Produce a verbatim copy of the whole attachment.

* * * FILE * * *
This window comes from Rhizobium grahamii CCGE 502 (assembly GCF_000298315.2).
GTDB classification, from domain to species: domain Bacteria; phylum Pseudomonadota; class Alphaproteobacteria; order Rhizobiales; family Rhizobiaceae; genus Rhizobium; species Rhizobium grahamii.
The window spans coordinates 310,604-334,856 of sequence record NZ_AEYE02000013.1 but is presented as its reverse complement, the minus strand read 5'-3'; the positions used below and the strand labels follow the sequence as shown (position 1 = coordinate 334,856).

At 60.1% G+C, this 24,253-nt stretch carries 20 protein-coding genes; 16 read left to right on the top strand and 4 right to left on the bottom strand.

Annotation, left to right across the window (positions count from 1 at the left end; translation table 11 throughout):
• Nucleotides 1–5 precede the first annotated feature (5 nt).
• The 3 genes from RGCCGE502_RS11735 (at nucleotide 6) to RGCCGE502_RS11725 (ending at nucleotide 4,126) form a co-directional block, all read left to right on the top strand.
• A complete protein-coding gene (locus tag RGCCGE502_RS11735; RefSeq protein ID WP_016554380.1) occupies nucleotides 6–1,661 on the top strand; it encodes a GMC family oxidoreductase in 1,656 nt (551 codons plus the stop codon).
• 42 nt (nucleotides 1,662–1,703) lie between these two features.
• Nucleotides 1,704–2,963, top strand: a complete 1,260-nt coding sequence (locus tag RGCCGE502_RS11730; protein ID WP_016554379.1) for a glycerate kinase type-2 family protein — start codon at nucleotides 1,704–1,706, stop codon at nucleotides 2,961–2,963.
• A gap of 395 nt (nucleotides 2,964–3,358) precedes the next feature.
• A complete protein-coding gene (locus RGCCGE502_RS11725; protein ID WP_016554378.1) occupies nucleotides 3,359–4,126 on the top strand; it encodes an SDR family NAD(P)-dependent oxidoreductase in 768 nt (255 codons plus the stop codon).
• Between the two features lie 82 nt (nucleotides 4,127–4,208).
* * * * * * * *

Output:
This window comes from Rhizobium grahamii CCGE 502 (assembly GCF_000298315.2).
GTDB classification, from domain to species: domain Bacteria; phylum Pseudomonadota; class Alphaproteobacteria; order Rhizobiales; family Rhizobiaceae; genus Rhizobium; species Rhizobium grahamii.
The window spans coordinates 310,604-334,856 of sequence record NZ_AEYE02000013.1 but is presented as its reverse complement, the minus strand read 5'-3'; the positions used below and the strand labels follow the sequence as shown (position 1 = coordinate 334,856).

At 60.1% G+C, this 24,253-nt stretch carries 20 protein-coding genes; 16 read left to right on the top strand and 4 right to left on the bottom strand.

Annotation, left to right across the window (positions count from 1 at the left end; translation table 11 throughout):
• Nucleotides 1–5 precede the first annotated feature (5 nt).
• The 3 genes from RGCCGE502_RS11735 (at nucleotide 6) to RGCCGE502_RS11725 (ending at nucleotide 4,126) form a co-directional block, all read left to right on the top strand.
• A complete protein-coding gene (locus tag RGCCGE502_RS11735; RefSeq protein ID WP_016554380.1) occupies nucleotides 6–1,661 on the top strand; it encodes a GMC family oxidoreductase in 1,656 nt (551 codons plus the stop codon).
• 42 nt (nucleotides 1,662–1,703) lie between these two features.
• Nucleotides 1,704–2,963, top strand: a complete 1,260-nt coding sequence (locus tag RGCCGE502_RS11730; protein ID WP_016554379.1) for a glycerate kinase type-2 family protein — start codon at nucleotides 1,704–1,706, stop codon at nucleotides 2,961–2,963.
• A gap of 395 nt (nucleotides 2,964–3,358) precedes the next feature.
• A complete protein-coding gene (locus RGCCGE502_RS11725; protein ID WP_016554378.1) occupies nucleotides 3,359–4,126 on the top strand; it encodes an SDR family NAD(P)-dependent oxidoreductase in 768 nt (255 codons plus the stop codon).
• Between the two features lie 82 nt (nucleotides 4,127–4,208).